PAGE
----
200k aging Republican bikers, a decent percentage likely unemployed. More than 200k “Liberal” boomer democrats, many also unemployed. Another 50-200k millennial anti-Trump protestors. What could go wrong?
'Trump Time' - Let the games begin - Massive political uncertainty – President’s conflict with the CIA – ‘Strong dollar policy’ to end as U.S. has $120 trillion plus debt – Trump inherits Bush and Obama’s humongous debt
European shares rose as Fiat rebounded on hopes concerns about parallel to Volkswagen are overblown, Asian stocks were little as Chinese shares fell to the lowest level of 2017 after poor export data, and U.S. equity-index futures rose ahead of a deluge of bank earnings. The dollar is headed for a weekly loss and gold trades at the highest price in almost two months.
We expect global monetary authorities to protect the dollar as long as they can and we expect them to fail. Stocks and bonds will react violently; stocks and weak credits falling, treasuries prices rising (at first). That failure will lead to hyperinflation – not driven by demand, but rather by central bank money printing. A new global monetary understanding will then emerge.
The Fed's latest Beige Book released Wednesday found seven regional Fed districts reporting economic activity as growing at a modest or moderate pace, a decline from 11 in the last report, with strong dollar headwinds among one of the more frequently cited reasons for the weakness.
The key economic releases this week are consumer confidence on Tuesday, ISM manufacturing on Thursday, and the employment report on Friday. There are a few scheduled speaking engagements from Fed officials this week. The Beige Book for the December FOMC period will be released on Wednesday.
One day after a slump in Chinese trade sparked a global market selloff on concerns the world's second biggest economy had once again hit a downward inflection point, overnight China surprised once again, this time to the upside when the latest inflationary data printed hotter than expected, sending European and Asian stocks higher and pushing the yen lower after China’s producer price index rose for the first time since March 2012.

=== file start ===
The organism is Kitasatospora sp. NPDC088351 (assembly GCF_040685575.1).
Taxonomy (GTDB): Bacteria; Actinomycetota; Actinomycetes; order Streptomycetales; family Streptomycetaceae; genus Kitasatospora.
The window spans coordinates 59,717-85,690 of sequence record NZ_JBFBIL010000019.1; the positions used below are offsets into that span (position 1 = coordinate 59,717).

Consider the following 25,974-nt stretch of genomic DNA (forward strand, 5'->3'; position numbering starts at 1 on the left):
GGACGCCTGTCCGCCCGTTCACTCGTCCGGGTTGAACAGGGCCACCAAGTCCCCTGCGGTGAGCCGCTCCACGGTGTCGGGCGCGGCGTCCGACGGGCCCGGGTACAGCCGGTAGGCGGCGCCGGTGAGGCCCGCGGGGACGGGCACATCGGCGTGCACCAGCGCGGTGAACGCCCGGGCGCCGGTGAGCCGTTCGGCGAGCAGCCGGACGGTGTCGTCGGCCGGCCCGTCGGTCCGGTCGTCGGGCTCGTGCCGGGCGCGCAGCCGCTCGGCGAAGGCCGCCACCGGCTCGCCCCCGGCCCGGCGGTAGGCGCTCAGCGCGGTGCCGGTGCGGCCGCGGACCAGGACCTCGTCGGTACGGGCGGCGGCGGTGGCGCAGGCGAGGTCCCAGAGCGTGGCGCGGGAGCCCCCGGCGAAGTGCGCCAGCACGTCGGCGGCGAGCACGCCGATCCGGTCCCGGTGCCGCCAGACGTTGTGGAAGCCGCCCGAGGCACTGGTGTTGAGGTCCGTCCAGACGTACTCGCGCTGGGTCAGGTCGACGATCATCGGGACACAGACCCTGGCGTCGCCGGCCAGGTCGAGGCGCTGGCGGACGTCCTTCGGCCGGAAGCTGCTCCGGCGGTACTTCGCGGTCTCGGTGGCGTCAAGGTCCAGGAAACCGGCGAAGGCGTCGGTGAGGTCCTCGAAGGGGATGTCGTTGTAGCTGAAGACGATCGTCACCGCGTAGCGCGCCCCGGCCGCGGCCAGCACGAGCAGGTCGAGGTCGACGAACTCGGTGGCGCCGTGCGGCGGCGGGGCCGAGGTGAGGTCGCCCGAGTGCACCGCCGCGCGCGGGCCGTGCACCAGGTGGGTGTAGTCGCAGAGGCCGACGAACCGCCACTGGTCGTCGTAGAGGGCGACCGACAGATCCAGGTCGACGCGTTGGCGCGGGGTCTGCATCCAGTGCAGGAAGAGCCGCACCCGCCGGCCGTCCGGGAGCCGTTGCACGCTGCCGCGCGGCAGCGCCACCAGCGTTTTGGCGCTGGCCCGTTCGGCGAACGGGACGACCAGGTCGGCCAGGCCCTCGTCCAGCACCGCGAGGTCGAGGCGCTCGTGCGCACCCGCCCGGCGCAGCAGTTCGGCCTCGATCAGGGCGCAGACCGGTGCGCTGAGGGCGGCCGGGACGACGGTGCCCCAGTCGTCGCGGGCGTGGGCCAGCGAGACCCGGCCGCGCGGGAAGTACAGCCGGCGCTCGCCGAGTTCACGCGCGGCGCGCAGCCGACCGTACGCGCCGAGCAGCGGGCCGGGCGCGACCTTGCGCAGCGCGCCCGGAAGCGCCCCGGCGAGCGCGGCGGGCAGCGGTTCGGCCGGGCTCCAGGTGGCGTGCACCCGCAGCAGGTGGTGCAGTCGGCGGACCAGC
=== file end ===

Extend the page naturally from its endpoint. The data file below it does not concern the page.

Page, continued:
In the US focus will be on the market's reaction to the second presidential debate, FOMC Minutes but also retail sales, import and producer prices and Michigan sentiment. We also hear from various Fed speakers throughout the week, and Chair Yellen gives a keynote speech on Friday.
While the entire nation was transfixed on last night's latest, and most scandalous yet "debate", in which there was little actual debating and a lot of talking points and character assassination attempts, index futures were little changed throughout Sunday's 90 minutes event, suggesting that no clear winner had emerged on either side.
When one month ago China announced that it had created just Rmb 488 billion in new credit as per its broadest credit aggregation metric, Total Social Financing, there was broad concern that the PBOC had again hit the brakes on the country's rampant credit expansion. Those concerns were more than allayed, however, overnight, when the PBOC released its latest August new credit data, which saw total credit grow by well over Rmb 1 trillion.
September will be quite a busy month for investors since there are around 30 major central banks meetings scheduled. Since the Bank of England’s last policy announcement, the total monthly amount in global official quantitative easing has reached almost $200 billion, which corresponds, for the purpose of comparison, to Portugal’s annual GDP in 2015. Long-rumoured and oft-discussed, QE infinity is now a reality.
While not as dire as the recent analysis by Deutsche Bank, overnight JPM released its latest recession probability analysis, and - somewhat unexpectedly following the last two stellar job reports and a full court political press that the recovery has rarely been stronger going into the election - now sees a 37% chance of a recession in the next 12 months. This is the highest recession probability calculated by Jamie Dimon's bank during the current economic cycle, and matches the odds first laid out in early July.